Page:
There is a lot of news about the performance of retailers on the television at the moment. This is positive because it means that there are fewer global disasters, wars, tax rises, scandals and terrible crimes to take up all the airtime. It is negative because it is so broad brush.
For example, on the television news they talk about retailers as if they are interchangeable when in reality a food retailer and a white goods retailer operate in different worlds. Shops that sell books and DVDs and CDs face incredible pressure from internet sales. Ones that sell bread and milk do not.
Local shops in the news and convenience channel face a very tough trading environment this year, perhaps more so than for some time. One leading wholesaler told me in November that trading was very, very difficult. For him this was a departure from his more usual optimism.
I would speculate that the pressure from the multiple operators on the convenience channel, particularly in London and the South East, is having an impact.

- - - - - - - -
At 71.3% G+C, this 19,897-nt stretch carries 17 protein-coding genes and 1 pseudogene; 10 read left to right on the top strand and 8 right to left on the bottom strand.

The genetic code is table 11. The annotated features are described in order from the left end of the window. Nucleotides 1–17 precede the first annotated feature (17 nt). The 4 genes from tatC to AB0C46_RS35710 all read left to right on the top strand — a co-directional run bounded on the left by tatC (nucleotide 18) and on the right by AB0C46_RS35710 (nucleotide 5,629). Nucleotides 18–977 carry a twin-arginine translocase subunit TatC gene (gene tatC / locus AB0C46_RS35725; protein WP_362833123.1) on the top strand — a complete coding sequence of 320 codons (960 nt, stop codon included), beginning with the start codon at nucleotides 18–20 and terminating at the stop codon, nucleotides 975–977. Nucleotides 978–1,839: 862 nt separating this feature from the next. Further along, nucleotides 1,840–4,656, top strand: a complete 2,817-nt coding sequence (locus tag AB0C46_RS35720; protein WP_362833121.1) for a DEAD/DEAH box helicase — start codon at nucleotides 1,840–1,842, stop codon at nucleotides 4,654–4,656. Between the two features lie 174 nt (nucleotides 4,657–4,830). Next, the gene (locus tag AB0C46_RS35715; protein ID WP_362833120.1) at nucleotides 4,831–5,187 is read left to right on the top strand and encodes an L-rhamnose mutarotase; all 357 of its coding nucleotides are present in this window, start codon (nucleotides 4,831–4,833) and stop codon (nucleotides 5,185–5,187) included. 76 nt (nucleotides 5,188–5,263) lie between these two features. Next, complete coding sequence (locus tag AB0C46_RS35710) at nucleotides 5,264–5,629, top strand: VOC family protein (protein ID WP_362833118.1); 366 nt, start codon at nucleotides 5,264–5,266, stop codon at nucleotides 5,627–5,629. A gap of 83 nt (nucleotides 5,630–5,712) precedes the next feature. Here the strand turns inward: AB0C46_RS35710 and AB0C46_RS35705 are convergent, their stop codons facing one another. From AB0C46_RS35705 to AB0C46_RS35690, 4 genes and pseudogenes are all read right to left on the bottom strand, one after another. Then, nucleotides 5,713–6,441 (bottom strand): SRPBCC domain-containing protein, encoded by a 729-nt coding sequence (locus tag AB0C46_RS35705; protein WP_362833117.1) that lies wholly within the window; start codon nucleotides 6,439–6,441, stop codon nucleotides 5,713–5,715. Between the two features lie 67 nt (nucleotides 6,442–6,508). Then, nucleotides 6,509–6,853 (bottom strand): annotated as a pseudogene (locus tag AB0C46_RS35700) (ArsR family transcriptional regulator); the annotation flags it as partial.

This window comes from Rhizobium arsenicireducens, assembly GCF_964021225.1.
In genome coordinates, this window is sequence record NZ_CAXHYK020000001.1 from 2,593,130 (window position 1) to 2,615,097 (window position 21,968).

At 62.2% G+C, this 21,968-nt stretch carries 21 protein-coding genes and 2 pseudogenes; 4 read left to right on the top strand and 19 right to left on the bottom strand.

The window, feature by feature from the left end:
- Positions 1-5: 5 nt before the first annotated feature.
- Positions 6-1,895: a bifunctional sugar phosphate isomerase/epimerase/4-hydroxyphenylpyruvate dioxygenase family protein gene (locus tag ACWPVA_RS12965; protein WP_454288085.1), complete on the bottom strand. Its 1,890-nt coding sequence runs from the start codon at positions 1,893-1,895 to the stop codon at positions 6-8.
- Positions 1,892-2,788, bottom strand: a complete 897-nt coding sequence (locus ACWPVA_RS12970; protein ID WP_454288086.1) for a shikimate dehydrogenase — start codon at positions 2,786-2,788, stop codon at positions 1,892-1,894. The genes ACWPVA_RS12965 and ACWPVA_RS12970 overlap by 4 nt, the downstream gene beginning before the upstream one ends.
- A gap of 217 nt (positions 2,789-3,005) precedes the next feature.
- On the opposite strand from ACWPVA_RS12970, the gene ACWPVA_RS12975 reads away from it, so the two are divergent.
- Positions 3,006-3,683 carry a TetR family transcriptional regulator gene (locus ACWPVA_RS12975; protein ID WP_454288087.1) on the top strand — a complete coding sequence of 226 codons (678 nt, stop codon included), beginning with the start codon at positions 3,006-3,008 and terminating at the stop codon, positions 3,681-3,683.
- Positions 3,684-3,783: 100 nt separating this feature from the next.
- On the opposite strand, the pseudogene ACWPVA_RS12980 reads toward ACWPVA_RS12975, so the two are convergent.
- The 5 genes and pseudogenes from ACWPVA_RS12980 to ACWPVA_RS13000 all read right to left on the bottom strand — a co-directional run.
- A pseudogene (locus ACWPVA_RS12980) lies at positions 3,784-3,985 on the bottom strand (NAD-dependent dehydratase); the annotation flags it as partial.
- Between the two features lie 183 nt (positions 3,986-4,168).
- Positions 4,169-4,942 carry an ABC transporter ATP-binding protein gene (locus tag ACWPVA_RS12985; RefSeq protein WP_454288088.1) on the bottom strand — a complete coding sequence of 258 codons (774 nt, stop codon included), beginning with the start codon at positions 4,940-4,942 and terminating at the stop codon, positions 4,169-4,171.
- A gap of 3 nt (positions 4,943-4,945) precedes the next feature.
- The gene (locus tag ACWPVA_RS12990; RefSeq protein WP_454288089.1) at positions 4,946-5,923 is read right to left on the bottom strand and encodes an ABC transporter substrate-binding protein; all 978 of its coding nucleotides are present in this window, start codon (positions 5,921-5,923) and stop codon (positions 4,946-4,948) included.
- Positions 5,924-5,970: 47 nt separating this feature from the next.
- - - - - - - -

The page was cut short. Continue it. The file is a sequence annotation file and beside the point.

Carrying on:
What to do?
The words of John Rogers, Sainsbury finance director, at its City announcement this week, bear repeating: “2013 we would expect to be much like the last two to three years. Really low levels of consumer confidence and trends such as smaller weekly grocery shop and continuing switching to own brand to save money.”
Independent retailers need to stick to the knitting. They should focus on stocking what they know shoppers want to buy and they need to find the best possible deals for their business. This means looking at how you buy and who you buy from. Remember, you only make the margin when the last tin in the outer is sold!
Secondly, you need to pay attention to what shoppers want. You need to listen to your shoppers and to those consumers who walk past or drive past your shop without stopping or who leave without buying. Standards need to rise.
Thirdly, you need to be yourself. You need to lead your business. You need to take a leaf out of Michael Heppell’s book and be “Brilliant” every day.